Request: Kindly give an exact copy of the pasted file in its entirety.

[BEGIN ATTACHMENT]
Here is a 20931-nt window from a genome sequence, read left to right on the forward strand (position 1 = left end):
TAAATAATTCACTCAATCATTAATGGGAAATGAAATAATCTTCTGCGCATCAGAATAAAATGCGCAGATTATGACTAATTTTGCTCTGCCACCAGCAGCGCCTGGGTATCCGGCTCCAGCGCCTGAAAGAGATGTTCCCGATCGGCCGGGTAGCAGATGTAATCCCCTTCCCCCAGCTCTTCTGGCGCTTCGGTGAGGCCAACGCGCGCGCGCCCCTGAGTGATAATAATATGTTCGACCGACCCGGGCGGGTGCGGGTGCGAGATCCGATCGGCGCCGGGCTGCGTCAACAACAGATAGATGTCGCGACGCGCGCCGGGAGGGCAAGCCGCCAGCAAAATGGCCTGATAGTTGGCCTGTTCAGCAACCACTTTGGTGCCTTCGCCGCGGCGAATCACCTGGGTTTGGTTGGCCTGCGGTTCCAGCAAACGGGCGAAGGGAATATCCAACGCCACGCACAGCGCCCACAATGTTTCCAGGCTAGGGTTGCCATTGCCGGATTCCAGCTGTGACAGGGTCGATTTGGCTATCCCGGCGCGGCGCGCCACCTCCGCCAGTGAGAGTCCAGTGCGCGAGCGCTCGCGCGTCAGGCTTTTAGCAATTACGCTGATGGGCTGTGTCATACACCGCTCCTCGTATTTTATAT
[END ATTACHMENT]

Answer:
Here is a 20931-nt window from a genome sequence, read left to right on the forward strand (position 1 = left end):
TAAATAATTCACTCAATCATTAATGGGAAATGAAATAATCTTCTGCGCATCAGAATAAAATGCGCAGATTATGACTAATTTTGCTCTGCCACCAGCAGCGCCTGGGTATCCGGCTCCAGCGCCTGAAAGAGATGTTCCCGATCGGCCGGGTAGCAGATGTAATCCCCTTCCCCCAGCTCTTCTGGCGCTTCGGTGAGGCCAACGCGCGCGCGCCCCTGAGTGATAATAATATGTTCGACCGACCCGGGCGGGTGCGGGTGCGAGATCCGATCGGCGCCGGGCTGCGTCAACAACAGATAGATGTCGCGACGCGCGCCGGGAGGGCAAGCCGCCAGCAAAATGGCCTGATAGTTGGCCTGTTCAGCAACCACTTTGGTGCCTTCGCCGCGGCGAATCACCTGGGTTTGGTTGGCCTGCGGTTCCAGCAAACGGGCGAAGGGAATATCCAACGCCACGCACAGCGCCCACAATGTTTCCAGGCTAGGGTTGCCATTGCCGGATTCCAGCTGTGACAGGGTCGATTTGGCTATCCCGGCGCGGCGCGCCACCTCCGCCAGTGAGAGTCCAGTGCGCGAGCGCTCGCGCGTCAGGCTTTTAGCAATTACGCTGATGGGCTGTGTCATACACCGCTCCTCGTATTTTATAT